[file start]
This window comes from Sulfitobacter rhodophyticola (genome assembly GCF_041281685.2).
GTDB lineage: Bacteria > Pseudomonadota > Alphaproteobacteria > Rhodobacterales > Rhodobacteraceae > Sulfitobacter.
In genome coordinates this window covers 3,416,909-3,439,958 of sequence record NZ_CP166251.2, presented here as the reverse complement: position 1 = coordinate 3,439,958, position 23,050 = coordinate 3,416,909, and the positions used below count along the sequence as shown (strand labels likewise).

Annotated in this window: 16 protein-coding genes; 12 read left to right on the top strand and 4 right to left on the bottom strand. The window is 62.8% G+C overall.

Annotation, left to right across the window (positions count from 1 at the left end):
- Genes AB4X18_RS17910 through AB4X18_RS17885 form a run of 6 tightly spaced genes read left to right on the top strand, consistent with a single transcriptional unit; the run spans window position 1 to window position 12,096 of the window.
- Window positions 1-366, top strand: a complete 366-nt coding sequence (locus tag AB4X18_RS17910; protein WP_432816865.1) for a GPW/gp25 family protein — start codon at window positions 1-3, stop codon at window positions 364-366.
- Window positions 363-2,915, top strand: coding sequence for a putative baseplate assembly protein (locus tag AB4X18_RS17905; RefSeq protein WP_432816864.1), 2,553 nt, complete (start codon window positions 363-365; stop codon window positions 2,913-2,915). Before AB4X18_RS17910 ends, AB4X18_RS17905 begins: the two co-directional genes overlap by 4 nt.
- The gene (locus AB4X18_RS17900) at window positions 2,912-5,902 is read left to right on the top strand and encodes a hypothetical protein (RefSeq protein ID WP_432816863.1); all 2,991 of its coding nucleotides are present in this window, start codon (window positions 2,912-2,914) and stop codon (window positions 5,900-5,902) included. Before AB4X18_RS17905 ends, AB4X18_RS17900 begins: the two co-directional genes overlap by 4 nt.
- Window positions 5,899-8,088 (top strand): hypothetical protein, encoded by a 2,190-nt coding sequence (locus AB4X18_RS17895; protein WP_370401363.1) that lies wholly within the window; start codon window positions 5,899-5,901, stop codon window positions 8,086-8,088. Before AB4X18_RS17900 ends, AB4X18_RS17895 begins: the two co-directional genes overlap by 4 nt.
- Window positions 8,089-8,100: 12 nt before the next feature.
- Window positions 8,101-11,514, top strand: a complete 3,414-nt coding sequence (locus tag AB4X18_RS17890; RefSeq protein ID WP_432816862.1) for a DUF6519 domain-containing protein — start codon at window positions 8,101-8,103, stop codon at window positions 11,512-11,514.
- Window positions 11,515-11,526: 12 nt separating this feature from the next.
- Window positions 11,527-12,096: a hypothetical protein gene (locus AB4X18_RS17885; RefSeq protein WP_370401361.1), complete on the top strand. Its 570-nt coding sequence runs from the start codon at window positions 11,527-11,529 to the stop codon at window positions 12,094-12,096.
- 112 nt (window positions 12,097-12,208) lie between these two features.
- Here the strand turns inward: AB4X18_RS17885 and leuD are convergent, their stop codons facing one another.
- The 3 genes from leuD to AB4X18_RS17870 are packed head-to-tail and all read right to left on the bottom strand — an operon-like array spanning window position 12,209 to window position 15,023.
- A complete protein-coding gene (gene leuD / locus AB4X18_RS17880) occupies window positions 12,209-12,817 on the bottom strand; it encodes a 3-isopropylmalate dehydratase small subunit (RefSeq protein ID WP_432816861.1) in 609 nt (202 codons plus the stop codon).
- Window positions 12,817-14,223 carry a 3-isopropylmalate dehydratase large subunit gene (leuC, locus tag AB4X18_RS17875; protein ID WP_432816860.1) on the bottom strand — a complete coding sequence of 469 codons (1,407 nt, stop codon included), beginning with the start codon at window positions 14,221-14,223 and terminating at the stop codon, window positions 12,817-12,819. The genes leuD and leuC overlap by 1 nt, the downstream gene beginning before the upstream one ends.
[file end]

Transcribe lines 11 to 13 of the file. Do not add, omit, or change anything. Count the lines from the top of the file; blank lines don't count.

- Window positions 8,089-8,100: 12 nt before the next feature.
- Window positions 8,101-11,514, top strand: a complete 3,414-nt coding sequence (locus tag AB4X18_RS17890; RefSeq protein ID WP_432816862.1) for a DUF6519 domain-containing protein — start codon at window positions 8,101-8,103, stop codon at window positions 11,512-11,514.
- Window positions 11,515-11,526: 12 nt separating this feature from the next.